The cash and stock options offered by DSMCs sound nice enough, but is a buy-out right for you? Do you really want to ask some young hotshot if you can play golf this afternoon?
James R. Pride, DDS, and
William Prescott, EMBA, JD
Much is being said today about roll-up companies, also known as dental management service companies. We`ve all heard about the buy-outs, stock options and the freedom to do dentistry for a fixed salary while letting someone else manage the operation of the dental office. Sound like manna from heaven? It could be. But, before you jump on the band wagon, you`ve got to determine whether such an arrangement is right for your personal and professional goals. There are more than 40 dental-management service companies (DMSCs) trying to buy practices today. The lure for the dentist is that 25 to 30 percent of the practice purchase price is cold, hard, cash; the rest is a promissory note and stock or stock options, which the dentist envisions being worth millions some day. Unfortunately, it`s not quite that simple.
Nonetheless, we`ve all heard the get-rich-quick stories, and there have been some viable successes. So let`s assume you`re interested in finding out more about joining forces with a DMSC.
Basically, there are two types of buy-outs offered. Both involve cash and stock or stock options, with the difference being the inclusion of a promissory note for part of the buy-out. The most common purchase agreement allows for an amount of cash to be paid to the dentist, based on one-quarter or one-third of last year`s revenue from the dental practice that is being sold. In other words, the seller would receive cash in the amount of $100,000 to $200,000 plus, depending on revenues. In addition, the purchase agreement typically will include a promissory note paid at a stipulated amount of interest over the next five years or longer. Finally, there is either an option to buy stock at a preferred rate in the DMSC that is purchasing the practice or receipt of a certain amount of shares in the company that has gone public or promises to go public. Occasionally, a DMSC will pay cash in full at closing in order to gain entry into a particularly lucrative geographic market, but this not the norm.
In a typical DMSC-acquisition proposal for a combination of some cash and stock, the practice owner who has the least risk in selling to a DMSC is one who has significantly funded his or her retirement plan. He or she has socked away at least $1 million and will be able to live off the principal and interest comfortably for 25 or more years and, therefore, is not dependent upon the receipt of practice proceeds at retirement. If the stock does well, the retiring seller receives a windfall. If the DMSC does not perform to expectations, little is lost because the practice has secured the dentist`s retirement prior to the buy-out. On the other side of the coin, the mid-career dentist with little savings, particularly one who must work for the DMSC after the sale and pay management fees back to the DMSC, probably should not risk speculation with DMSC stock as part of a buy-out agreement. Unfortu-nately, it is the latter who sees the DMSC route as the easy answer to an unfunded retirement plan.
With these situations in mind, let`s look at a few of the questions that you need to ask before agreeing to sell your dental practice to a DMSC. First, how many years has it taken you to build the dental practice and at what price? Is the one-time, cash-in-hand payment enough to cover the investment you`ve made if the stock options fail? How many years have you been profitable to the tune of at least $130,000 or more, pre-tax? Are you prepared to walk away from this year-to-year sure deal for a one-time cash-in-hand payment of approximately the same amount? Should you decide, after the fact, that you do not wish to work as an employee of the buy-out company, how much effort will be required to build a practice from the ground up again?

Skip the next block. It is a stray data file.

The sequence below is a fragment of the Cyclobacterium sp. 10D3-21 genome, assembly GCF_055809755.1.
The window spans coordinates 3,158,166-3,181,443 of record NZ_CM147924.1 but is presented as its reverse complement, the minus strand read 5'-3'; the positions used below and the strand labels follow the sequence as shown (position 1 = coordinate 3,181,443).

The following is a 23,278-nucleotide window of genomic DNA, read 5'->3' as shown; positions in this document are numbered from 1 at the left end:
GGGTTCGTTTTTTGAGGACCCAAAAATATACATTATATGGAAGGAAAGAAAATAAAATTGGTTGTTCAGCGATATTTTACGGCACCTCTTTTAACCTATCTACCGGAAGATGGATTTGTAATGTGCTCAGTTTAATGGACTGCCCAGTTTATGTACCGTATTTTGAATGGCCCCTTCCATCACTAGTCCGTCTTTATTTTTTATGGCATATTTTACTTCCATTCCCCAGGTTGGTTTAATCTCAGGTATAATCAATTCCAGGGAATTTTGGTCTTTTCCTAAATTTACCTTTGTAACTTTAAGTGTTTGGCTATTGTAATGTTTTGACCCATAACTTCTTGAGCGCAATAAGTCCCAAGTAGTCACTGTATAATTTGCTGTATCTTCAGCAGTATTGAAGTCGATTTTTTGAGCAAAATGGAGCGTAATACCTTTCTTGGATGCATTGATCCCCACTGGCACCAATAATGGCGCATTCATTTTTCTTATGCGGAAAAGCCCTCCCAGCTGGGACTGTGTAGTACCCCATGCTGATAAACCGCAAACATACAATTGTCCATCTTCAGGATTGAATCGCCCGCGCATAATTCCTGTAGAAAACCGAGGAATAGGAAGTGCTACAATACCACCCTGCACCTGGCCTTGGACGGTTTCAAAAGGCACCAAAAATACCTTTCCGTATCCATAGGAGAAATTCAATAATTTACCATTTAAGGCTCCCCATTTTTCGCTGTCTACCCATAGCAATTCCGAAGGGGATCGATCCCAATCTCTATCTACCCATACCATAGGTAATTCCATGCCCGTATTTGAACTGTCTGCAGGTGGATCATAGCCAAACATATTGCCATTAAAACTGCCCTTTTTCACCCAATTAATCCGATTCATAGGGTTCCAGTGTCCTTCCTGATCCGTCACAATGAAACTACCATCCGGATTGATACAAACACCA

Are you prepared to do the necessary due diligence as the seller? Because you are probably dealing with a relatively new entity that will probably be publically traded, it is critical to assess and analyze all information that normally would be addressed with respect to selling your practice to a public company. This is much different and more difficult than assessing the credentials of an individual purchaser. Obtain every piece of information that you can on the DMSC. Check all references as to the management team and investors, their backgrounds and dental experiences. The typical information you receive from the DMSC naturally will be DMSC-friendly, focusing on the company`s goals and objectives, which may or may not materialize. Ask the DMSC to provide, in writing, its track record for attaining these goals. All Securities and Exchange Commission filings and documents pertaining to the DMSC should be obtained and reviewed as well. All of this documentation should be scrutinized prior to releasing any information on your practice. Thereafter, sign a confidentiality agreement with the DMSC, whereby information with respect to your practice will not be used against you in the event that you do not sell your practice to the DMSC. Distinguish the confidentiality agreement from a letter of intent, which outlines the terms and conditions of the sale of your practice. Unless you are absolutely certain that you desire to negotiate with only one DMSC, be cautious in granting an exclusive right to negotiate for a specified time period. Any letter of intent should be drafted as a non-binding proposal, subject to the execution of definitive legal documents. In other words, do not allow a letter of intent to have more meaning than you intend. After the sale, your due diligence continues. You will have to assure that you are being paid the full purchase price when due; you will have to provide any required management fees to the DMSC after the sale and, typically, you will re
Read the fine print